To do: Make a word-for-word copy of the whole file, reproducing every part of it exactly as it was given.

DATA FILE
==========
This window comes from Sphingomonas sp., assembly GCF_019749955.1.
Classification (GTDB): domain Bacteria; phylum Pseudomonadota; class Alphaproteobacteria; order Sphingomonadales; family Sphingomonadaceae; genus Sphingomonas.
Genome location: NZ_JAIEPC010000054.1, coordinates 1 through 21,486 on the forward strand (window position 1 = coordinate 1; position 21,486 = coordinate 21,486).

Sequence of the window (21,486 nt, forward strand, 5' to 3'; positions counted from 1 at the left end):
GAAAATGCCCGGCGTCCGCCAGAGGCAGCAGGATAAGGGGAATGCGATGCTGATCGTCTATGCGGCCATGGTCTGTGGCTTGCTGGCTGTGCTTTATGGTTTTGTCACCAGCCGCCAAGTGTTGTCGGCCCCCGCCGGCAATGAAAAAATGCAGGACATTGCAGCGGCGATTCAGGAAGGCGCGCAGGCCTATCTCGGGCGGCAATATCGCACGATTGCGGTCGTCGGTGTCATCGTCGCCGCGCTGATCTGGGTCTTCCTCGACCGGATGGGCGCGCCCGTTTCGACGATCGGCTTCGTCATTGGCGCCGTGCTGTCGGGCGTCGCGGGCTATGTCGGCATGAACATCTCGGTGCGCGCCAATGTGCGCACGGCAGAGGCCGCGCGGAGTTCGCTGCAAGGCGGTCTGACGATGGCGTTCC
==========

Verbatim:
This window comes from Sphingomonas sp., assembly GCF_019749955.1.
Classification (GTDB): domain Bacteria; phylum Pseudomonadota; class Alphaproteobacteria; order Sphingomonadales; family Sphingomonadaceae; genus Sphingomonas.
Genome location: NZ_JAIEPC010000054.1, coordinates 1 through 21,486 on the forward strand (window position 1 = coordinate 1; position 21,486 = coordinate 21,486).

Sequence of the window (21,486 nt, forward strand, 5' to 3'; positions counted from 1 at the left end):
GAAAATGCCCGGCGTCCGCCAGAGGCAGCAGGATAAGGGGAATGCGATGCTGATCGTCTATGCGGCCATGGTCTGTGGCTTGCTGGCTGTGCTTTATGGTTTTGTCACCAGCCGCCAAGTGTTGTCGGCCCCCGCCGGCAATGAAAAAATGCAGGACATTGCAGCGGCGATTCAGGAAGGCGCGCAGGCCTATCTCGGGCGGCAATATCGCACGATTGCGGTCGTCGGTGTCATCGTCGCCGCGCTGATCTGGGTCTTCCTCGACCGGATGGGCGCGCCCGTTTCGACGATCGGCTTCGTCATTGGCGCCGTGCTGTCGGGCGTCGCGGGCTATGTCGGCATGAACATCTCGGTGCGCGCCAATGTGCGCACGGCAGAGGCCGCGCGGAGTTCGCTGCAAGGCGGTCTGACGATGGCGTTCC